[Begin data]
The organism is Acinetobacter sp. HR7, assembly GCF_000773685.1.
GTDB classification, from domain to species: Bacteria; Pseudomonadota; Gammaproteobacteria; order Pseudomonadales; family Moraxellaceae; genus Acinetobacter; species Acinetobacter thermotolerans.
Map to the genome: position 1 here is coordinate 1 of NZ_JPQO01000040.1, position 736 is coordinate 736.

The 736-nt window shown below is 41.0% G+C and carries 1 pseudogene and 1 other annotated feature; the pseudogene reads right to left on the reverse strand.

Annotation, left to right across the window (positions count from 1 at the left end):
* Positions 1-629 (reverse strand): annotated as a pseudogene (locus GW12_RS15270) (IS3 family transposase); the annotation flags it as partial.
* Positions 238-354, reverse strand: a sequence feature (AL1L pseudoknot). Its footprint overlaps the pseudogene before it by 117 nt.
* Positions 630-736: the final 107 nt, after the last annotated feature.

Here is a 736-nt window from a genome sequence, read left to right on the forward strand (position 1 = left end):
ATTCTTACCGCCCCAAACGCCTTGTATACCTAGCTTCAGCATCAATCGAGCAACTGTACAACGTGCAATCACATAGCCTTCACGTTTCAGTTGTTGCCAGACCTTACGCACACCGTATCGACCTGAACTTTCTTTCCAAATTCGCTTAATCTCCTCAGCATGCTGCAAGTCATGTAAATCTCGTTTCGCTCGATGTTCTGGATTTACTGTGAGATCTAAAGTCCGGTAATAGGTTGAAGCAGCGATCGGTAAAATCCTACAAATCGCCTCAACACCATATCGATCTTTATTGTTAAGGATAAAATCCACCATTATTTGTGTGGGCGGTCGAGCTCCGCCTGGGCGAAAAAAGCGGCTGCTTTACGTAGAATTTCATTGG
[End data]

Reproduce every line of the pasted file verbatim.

The organism is Acinetobacter sp. HR7, assembly GCF_000773685.1.
GTDB classification, from domain to species: Bacteria; Pseudomonadota; Gammaproteobacteria; order Pseudomonadales; family Moraxellaceae; genus Acinetobacter; species Acinetobacter thermotolerans.
Map to the genome: position 1 here is coordinate 1 of NZ_JPQO01000040.1, position 736 is coordinate 736.

The 736-nt window shown below is 41.0% G+C and carries 1 pseudogene and 1 other annotated feature; the pseudogene reads right to left on the reverse strand.

Annotation, left to right across the window (positions count from 1 at the left end):
* Positions 1-629 (reverse strand): annotated as a pseudogene (locus GW12_RS15270) (IS3 family transposase); the annotation flags it as partial.
* Positions 238-354, reverse strand: a sequence feature (AL1L pseudoknot). Its footprint overlaps the pseudogene before it by 117 nt.
* Positions 630-736: the final 107 nt, after the last annotated feature.

Here is a 736-nt window from a genome sequence, read left to right on the forward strand (position 1 = left end):
ATTCTTACCGCCCCAAACGCCTTGTATACCTAGCTTCAGCATCAATCGAGCAACTGTACAACGTGCAATCACATAGCCTTCACGTTTCAGTTGTTGCCAGACCTTACGCACACCGTATCGACCTGAACTTTCTTTCCAAATTCGCTTAATCTCCTCAGCATGCTGCAAGTCATGTAAATCTCGTTTCGCTCGATGTTCTGGATTTACTGTGAGATCTAAAGTCCGGTAATAGGTTGAAGCAGCGATCGGTAAAATCCTACAAATCGCCTCAACACCATATCGATCTTTATTGTTAAGGATAAAATCCACCATTATTTGTGTGGGCGGTCGAGCTCCGCCTGGGCGAAAAAAGCGGCTGCTTTACGTAGAATTTCATTGG